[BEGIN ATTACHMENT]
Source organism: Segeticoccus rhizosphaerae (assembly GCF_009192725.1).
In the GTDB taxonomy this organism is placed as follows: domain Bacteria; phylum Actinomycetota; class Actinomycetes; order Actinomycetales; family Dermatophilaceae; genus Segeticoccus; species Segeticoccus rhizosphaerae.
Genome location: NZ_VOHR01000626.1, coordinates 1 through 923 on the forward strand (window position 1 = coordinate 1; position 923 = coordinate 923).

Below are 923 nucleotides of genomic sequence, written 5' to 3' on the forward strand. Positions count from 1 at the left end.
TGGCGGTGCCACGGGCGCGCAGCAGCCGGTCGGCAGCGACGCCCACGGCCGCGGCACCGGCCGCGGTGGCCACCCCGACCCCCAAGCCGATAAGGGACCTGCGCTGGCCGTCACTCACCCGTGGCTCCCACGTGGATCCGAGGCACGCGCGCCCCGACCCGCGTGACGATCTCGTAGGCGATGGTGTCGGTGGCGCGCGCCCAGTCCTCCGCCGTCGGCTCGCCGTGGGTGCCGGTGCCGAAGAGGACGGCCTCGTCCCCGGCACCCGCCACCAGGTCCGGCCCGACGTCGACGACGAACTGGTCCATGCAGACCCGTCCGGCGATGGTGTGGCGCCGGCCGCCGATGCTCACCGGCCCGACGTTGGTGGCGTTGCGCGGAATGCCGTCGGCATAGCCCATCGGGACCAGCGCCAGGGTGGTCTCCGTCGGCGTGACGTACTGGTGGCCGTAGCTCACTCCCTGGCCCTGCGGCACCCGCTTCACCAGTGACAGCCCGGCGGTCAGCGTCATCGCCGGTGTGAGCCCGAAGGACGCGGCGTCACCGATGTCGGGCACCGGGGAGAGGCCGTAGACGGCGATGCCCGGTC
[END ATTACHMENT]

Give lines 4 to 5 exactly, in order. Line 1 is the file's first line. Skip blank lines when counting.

Below are 923 nucleotides of genomic sequence, written 5' to 3' on the forward strand. Positions count from 1 at the left end.
TGGCGGTGCCACGGGCGCGCAGCAGCCGGTCGGCAGCGACGCCCACGGCCGCGGCACCGGCCGCGGTGGCCACCCCGACCCCCAAGCCGATAAGGGACCTGCGCTGGCCGTCACTCACCCGTGGCTCCCACGTGGATCCGAGGCACGCGCGCCCCGACCCGCGTGACGATCTCGTAGGCGATGGTGTCGGTGGCGCGCGCCCAGTCCTCCGCCGTCGGCTCGCCGTGGGTGCCGGTGCCGAAGAGGACGGCCTCGTCCCCGGCACCCGCCACCAGGTCCGGCCCGACGTCGACGACGAACTGGTCCATGCAGACCCGTCCGGCGATGGTGTGGCGCCGGCCGCCGATGCTCACCGGCCCGACGTTGGTGGCGTTGCGCGGAATGCCGTCGGCATAGCCCATCGGGACCAGCGCCAGGGTGGTCTCCGTCGGCGTGACGTACTGGTGGCCGTAGCTCACTCCCTGGCCCTGCGGCACCCGCTTCACCAGTGACAGCCCGGCGGTCAGCGTCATCGCCGGTGTGAGCCCGAAGGACGCGGCGTCACCGATGTCGGGCACCGGGGAGAGGCCGTAGACGGCGATGCCCGGTC